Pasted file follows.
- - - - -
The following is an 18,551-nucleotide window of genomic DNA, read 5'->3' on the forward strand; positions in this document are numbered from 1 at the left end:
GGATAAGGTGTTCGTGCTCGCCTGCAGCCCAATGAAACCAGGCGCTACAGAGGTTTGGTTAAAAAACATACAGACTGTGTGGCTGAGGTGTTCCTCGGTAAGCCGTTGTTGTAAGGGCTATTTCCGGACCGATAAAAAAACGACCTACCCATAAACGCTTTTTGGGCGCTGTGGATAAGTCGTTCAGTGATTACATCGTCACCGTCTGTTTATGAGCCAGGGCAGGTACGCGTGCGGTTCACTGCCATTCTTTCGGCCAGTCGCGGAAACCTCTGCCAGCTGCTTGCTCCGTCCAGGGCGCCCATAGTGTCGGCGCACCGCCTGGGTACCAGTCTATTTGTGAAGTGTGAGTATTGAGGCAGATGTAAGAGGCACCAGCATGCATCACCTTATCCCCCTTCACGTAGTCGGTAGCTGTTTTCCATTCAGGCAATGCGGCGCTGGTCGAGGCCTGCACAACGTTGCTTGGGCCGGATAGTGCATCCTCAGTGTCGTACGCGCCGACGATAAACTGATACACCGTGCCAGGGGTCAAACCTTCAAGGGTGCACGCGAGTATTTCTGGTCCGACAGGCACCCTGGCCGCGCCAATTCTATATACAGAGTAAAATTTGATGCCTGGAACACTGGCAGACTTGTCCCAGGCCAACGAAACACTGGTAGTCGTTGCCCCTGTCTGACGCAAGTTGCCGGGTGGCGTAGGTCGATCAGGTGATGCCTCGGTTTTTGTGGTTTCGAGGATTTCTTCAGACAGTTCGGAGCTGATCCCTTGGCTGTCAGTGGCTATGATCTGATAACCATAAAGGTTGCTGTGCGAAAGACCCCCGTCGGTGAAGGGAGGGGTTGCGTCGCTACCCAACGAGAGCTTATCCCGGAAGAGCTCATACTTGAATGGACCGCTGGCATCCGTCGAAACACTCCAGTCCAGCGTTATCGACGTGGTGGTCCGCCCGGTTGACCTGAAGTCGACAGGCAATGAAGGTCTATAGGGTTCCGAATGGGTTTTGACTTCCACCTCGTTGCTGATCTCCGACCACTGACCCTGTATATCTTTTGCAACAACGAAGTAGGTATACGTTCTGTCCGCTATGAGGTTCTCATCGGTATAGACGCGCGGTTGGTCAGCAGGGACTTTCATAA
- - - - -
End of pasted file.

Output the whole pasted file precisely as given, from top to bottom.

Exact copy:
The following is an 18,551-nucleotide window of genomic DNA, read 5'->3' on the forward strand; positions in this document are numbered from 1 at the left end:
GGATAAGGTGTTCGTGCTCGCCTGCAGCCCAATGAAACCAGGCGCTACAGAGGTTTGGTTAAAAAACATACAGACTGTGTGGCTGAGGTGTTCCTCGGTAAGCCGTTGTTGTAAGGGCTATTTCCGGACCGATAAAAAAACGACCTACCCATAAACGCTTTTTGGGCGCTGTGGATAAGTCGTTCAGTGATTACATCGTCACCGTCTGTTTATGAGCCAGGGCAGGTACGCGTGCGGTTCACTGCCATTCTTTCGGCCAGTCGCGGAAACCTCTGCCAGCTGCTTGCTCCGTCCAGGGCGCCCATAGTGTCGGCGCACCGCCTGGGTACCAGTCTATTTGTGAAGTGTGAGTATTGAGGCAGATGTAAGAGGCACCAGCATGCATCACCTTATCCCCCTTCACGTAGTCGGTAGCTGTTTTCCATTCAGGCAATGCGGCGCTGGTCGAGGCCTGCACAACGTTGCTTGGGCCGGATAGTGCATCCTCAGTGTCGTACGCGCCGACGATAAACTGATACACCGTGCCAGGGGTCAAACCTTCAAGGGTGCACGCGAGTATTTCTGGTCCGACAGGCACCCTGGCCGCGCCAATTCTATATACAGAGTAAAATTTGATGCCTGGAACACTGGCAGACTTGTCCCAGGCCAACGAAACACTGGTAGTCGTTGCCCCTGTCTGACGCAAGTTGCCGGGTGGCGTAGGTCGATCAGGTGATGCCTCGGTTTTTGTGGTTTCGAGGATTTCTTCAGACAGTTCGGAGCTGATCCCTTGGCTGTCAGTGGCTATGATCTGATAACCATAAAGGTTGCTGTGCGAAAGACCCCCGTCGGTGAAGGGAGGGGTTGCGTCGCTACCCAACGAGAGCTTATCCCGGAAGAGCTCATACTTGAATGGACCGCTGGCATCCGTCGAAACACTCCAGTCCAGCGTTATCGACGTGGTGGTCCGCCCGGTTGACCTGAAGTCGACAGGCAATGAAGGTCTATAGGGTTCCGAATGGGTTTTGACTTCCACCTCGTTGCTGATCTCCGACCACTGACCCTGTATATCTTTTGCAACAACGAAGTAGGTATACGTTCTGTCCGCTATGAGGTTCTCATCGGTATAGACGCGCGGTTGGTCAGCAGGGACTTTCATAA